Learning Linux Introduction

Linux Jul 12, 2021
× Warning! The links in this page are not complete posts yet and most of them are dead links too :(

In this series of blog posts I hope to cover the basics to some more advanced topics. I will try to make each part as approachable as possible and try to explain things in a simple but effective way. Each of the parts will hopefully be accompanied by a video for those who prefer the parts in a video format.

The best way to go ahead with these parts would be to "play along" find a way to get a Linux terminal under your fingers and follow along yourself. By practising the parts you will slowly start to remember the simple commands and be able to navigate the terminal like it's second nature.

Let's get the most important part out of the way !!

Getting a Linux terminal

there are many ways of getting a Linux terminal. In this section, we will go over a few simple methods.

WSL

WSL or windows subsystem for Linux is a simple way to get Linux on a windows device without sacrificing much. You have Linux installed as a subsystem on windows meaning you can run native Linux inside of windows. To set up WSL you can follow this link.

Pros

  • Lightweight
  • easy to set up
  • reliable

Cons

  • no UI (for what we are doing we don't need one anyway)

Creating a Virtual Machine

A virtual machine in my opinion is the second best opinion as you don't have to compromise the system you are comfortable with while still getting the full Linux experience. It can however use a lot more resources compared to WSL depending on if you install a Desktop Environment too. Take a look here to set up a Linux VM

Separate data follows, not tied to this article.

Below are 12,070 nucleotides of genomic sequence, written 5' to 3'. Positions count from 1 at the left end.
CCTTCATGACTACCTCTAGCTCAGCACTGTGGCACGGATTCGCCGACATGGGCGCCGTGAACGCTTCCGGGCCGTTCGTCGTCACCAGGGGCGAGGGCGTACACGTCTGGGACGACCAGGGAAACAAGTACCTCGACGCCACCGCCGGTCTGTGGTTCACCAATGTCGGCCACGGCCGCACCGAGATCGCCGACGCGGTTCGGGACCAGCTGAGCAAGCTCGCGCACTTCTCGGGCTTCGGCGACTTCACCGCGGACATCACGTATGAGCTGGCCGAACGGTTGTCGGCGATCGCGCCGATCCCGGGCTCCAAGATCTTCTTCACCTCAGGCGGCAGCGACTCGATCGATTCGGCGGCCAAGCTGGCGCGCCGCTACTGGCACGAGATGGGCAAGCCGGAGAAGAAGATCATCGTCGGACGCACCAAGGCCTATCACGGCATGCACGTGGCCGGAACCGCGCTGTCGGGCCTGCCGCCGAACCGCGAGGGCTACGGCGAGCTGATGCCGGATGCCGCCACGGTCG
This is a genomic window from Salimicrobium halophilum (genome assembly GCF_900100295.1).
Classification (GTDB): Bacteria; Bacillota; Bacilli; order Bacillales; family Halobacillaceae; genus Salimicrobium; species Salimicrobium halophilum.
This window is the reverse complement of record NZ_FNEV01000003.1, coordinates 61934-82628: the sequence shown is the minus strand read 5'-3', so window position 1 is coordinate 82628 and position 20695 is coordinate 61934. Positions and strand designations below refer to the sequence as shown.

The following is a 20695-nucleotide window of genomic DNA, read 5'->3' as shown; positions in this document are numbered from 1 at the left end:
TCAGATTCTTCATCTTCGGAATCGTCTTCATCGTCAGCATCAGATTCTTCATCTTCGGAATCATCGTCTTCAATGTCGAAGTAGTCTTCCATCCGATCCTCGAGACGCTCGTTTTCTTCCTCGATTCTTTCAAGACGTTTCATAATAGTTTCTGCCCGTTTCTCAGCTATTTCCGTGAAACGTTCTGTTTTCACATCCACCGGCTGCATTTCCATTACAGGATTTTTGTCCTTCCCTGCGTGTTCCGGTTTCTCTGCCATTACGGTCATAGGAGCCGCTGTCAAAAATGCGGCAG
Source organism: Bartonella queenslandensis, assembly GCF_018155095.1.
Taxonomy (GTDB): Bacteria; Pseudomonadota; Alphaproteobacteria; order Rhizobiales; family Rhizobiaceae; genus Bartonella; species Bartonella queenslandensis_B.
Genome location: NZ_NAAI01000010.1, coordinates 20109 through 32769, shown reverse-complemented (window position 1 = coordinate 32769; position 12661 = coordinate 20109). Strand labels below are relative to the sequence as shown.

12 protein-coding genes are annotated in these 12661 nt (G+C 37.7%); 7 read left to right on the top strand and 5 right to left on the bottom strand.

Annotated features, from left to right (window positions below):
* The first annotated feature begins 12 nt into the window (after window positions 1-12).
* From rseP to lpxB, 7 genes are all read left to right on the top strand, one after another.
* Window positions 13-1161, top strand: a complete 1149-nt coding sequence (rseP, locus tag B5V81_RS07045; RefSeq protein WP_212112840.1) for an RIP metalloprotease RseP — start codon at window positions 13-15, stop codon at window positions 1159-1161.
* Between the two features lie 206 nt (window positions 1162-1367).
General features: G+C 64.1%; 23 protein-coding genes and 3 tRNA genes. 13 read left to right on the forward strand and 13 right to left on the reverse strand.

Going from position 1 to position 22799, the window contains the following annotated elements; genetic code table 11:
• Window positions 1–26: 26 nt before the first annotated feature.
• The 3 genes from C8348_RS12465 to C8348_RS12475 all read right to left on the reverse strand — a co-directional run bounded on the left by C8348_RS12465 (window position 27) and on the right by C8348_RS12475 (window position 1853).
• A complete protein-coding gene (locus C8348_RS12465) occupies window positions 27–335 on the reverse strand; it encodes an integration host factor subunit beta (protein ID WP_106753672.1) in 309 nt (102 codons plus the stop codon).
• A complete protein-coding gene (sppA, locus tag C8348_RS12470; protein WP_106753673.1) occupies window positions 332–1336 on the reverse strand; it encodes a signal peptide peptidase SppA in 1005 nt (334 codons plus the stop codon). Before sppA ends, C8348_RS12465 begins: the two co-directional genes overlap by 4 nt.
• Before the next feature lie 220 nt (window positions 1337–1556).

Pros

  • Flexible in which Linux Distro you install
  • Can have a Desktop Interface
  • Easily created and destroyed (great for playing with the system)

Cons

  • Can require more resources
  • Takes a little more setup compared to WSL

Installing Linux

This option is in my opinion the best as it gets you to commit xD, but it also means that you lose your windows install. This is 100% Linux but I would recommend an easy to use distro like ubuntu which comes with a desktop environment by default and a bunch of applications and drivers out of the box making the process very simple. Look here to learn how to install Ubuntu desktop.

Pros

  • Proper Linux Experience
  • Makes you commit
  • get used to installing Linux Distros

Cons

  • You lose your windows install (Unless you dual-boot)
  • Depending on the Distro can be a steep learning curve

Conclusion

Now you should feel ready to move on to the next part of the Learning Linux series. Have fun and get ready to learn some Linux Fu.

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